Monday, 7 April 2014

From Page to Silver Screen: Fairytales for Wilde Girls movie

Welcome to my new series that combines my background in film and passion for reading entitled 'From Page to Silver Screen'. Here I'll present books I believe would make for great films. As I mentioned in my movie review of Vampire Academy, not all good books make for good movies and I wanted to delve further into this subject and suggest novels that would be ideal for a big screen adaptation, and what methods should be used to bring them to life.

These days it feels like all popular YA novels are being adapted into feature films. Film studios are determined to replicate the overwhelming success of the Harry Potter films, the Twilight saga and The Hunger Games. However, not all attempts have been box-office darlings or deemed sufficiently faithful translations by fans of the books. I believe this all comes down to the source material and how it has been adapted for the big screen. The films need to be accessible, and enjoyable, for fans and newcomers alike.

My first book-to-film adaptation suggestion is Allyse Near's debut novel Fairytales for Wilde Girls, which recently won the Aurealis Awards (Australia’s premier speculative fiction awards) for Best YA Novel and Best Horror Novel. I read Near's dark, whimsical fairytale in 2013 and loved the lyrical and emotive quality of her writing. I believe Fairytales would make for a great feature film due to its highly visual, mystical and captivating tale.

Fairytales for Wilde Girls follows Isola Wilde, a gothic Disney-esc princess raised on a diet of darkly twisted fairytales. Isola is protected from the harsh realities of her real world, and the often dangerous creatures of her fantasy world, by her "brother-princes": ghostly apparitions of mythical beings that only she can see. Isola has never been frightened of ghosts, until she discovers an angry, vengeful dead girl dangling in a birdcage in the forest that borders her home. The ghost is determined to destroy each of Isola’s “brother-princes” and take Isola's life. By uncovering the truth to the girl's death, Isola's fantasy world painfully collides with her real world.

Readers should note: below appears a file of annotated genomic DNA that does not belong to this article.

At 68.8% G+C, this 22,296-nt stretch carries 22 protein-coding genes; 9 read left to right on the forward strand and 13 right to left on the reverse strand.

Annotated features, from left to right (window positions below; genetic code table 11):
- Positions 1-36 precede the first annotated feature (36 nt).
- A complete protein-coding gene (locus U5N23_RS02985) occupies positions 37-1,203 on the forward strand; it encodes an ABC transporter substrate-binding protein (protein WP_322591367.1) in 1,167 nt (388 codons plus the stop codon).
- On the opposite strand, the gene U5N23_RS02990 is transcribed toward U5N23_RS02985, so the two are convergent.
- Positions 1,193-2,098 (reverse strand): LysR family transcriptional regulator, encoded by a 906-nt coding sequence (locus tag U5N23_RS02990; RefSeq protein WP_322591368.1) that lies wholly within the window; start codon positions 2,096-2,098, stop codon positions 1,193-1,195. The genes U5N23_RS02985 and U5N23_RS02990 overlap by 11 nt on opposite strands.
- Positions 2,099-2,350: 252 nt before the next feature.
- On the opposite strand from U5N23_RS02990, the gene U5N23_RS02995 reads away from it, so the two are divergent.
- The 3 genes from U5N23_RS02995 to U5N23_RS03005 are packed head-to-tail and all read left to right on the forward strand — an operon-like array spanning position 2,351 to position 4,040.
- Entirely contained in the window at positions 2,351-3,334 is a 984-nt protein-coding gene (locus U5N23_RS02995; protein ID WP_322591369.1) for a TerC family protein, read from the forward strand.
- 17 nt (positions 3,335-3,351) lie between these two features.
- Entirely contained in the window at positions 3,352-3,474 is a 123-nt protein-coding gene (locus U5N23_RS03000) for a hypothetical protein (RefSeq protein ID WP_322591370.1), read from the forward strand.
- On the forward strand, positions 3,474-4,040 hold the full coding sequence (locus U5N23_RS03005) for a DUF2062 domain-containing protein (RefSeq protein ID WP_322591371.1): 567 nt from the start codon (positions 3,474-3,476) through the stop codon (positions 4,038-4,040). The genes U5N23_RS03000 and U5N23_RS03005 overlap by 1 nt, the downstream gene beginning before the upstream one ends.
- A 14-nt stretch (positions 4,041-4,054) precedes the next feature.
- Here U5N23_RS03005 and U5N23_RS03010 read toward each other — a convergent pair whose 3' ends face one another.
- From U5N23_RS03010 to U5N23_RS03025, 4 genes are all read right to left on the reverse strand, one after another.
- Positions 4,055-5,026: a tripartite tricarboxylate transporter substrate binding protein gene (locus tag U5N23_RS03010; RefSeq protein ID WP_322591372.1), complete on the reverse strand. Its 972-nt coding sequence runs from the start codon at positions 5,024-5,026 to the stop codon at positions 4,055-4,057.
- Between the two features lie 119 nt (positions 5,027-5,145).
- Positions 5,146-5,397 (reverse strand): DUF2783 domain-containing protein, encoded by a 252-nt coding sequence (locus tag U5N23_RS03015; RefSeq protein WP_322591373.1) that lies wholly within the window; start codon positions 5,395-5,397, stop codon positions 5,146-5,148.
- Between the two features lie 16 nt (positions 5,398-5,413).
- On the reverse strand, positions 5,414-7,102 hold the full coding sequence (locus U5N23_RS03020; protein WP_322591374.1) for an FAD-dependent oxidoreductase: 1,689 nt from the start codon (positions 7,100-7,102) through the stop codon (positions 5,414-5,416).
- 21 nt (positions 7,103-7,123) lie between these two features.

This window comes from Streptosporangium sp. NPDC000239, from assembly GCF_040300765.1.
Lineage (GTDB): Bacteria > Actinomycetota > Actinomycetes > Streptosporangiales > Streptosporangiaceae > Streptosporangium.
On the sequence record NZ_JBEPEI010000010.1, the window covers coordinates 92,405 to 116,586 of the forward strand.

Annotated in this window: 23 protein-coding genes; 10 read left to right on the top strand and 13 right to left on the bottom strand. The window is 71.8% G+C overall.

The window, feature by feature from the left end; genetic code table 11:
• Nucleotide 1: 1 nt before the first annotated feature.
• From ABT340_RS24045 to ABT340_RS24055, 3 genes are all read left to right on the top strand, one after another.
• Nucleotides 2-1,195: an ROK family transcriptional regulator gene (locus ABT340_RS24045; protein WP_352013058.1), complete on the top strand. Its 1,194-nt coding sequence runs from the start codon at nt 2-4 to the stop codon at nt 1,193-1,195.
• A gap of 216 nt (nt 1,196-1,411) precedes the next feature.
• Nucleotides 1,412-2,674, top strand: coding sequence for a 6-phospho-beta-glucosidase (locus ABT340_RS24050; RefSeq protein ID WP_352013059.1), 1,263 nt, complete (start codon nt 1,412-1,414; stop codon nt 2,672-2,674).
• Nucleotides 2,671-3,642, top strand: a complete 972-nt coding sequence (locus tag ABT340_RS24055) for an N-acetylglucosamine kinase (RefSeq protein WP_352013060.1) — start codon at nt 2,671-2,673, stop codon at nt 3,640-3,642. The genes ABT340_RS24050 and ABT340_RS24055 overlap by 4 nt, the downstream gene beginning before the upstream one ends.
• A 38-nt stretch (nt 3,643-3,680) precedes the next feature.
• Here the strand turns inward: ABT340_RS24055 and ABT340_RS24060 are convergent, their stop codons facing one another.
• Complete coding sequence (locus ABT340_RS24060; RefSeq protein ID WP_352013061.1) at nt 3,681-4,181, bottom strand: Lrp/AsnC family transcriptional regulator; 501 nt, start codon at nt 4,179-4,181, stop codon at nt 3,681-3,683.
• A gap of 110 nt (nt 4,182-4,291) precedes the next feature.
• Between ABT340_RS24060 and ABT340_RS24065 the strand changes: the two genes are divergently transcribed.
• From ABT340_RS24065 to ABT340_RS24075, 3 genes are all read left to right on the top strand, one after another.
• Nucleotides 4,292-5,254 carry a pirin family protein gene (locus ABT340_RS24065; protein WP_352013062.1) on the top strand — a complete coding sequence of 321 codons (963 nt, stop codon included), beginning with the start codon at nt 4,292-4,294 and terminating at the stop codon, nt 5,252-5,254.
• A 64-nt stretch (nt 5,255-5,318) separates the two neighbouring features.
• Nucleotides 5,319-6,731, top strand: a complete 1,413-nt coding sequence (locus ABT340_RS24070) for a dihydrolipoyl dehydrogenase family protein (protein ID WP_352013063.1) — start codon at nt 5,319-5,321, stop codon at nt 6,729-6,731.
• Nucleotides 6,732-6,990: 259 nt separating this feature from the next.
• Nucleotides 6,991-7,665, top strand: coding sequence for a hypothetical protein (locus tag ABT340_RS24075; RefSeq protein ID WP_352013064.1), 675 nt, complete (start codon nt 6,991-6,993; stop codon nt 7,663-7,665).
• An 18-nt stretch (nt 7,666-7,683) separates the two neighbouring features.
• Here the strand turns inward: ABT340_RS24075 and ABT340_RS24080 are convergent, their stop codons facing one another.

There's such sweetness and beauty to Near's writing, which contrasts with the haunting, often gruesome, creatures of Isola's fantasy world. This blend of sinister and sweet would lend itself well to a stop-motion animation adaptation. Stop-motion films are charming, slightly-offbeat and often eerie forays into storytelling, à la The Nightmare before Christmas, Frankenweenie or Coraline. This medium would fit perfectly with Near's left-of-field, enchanting and shadowy fairytale.
The Nightmare Before Christmas (1993)
Coraline (2009)
Frankenweenie (2012)
Coraline's Other Mother is still pretty frightening!
There's something inherently adorable about stop-motion animation, due to the miniature characters and worlds. Even at its most sinister and frightening, stop-motion manages to maintain a level of charm that other mediums lack. For example, in Henry Selick’s Coraline, a live-action Other Mother with buttons for eyes would be truly terrifying, yet the stop-motion technique prevents the tale from diving too far into the realm of horror. Fairytales would benefit from the tangible cute-ness of stop-motion, balancing the elements of horror and whimsy that the novel achieves so successfully. 

There's also a plot reveal towards the end of the book, which would work well in stop-motion animation as compared to live-action. I don't want to say too much as it would spoil the plot, but the story would gain from the magical misdirection only animation can provide.

Near's book is full of creative, loveable and slightly creepy characters that would spring to life as detailed stop-motion puppets. The book provides gorgeous illustrations of the “brother-princes” that yearn to be fully realised in three-dimensions: 

Evocative character illustrations by Courtney Brims

The enhanced textures in stop-motion animation would further imbrue the tale with quirky charm to counterbalance the bizarre and macabre, allowing the film to be accessible to a wider (and younger) audience. 

What do you think? Have you read Fairytales for Wilde Girls? Do you agree that horror elements are less frightening in stop-motion animation? I’d love to hear your thoughts in the comments.

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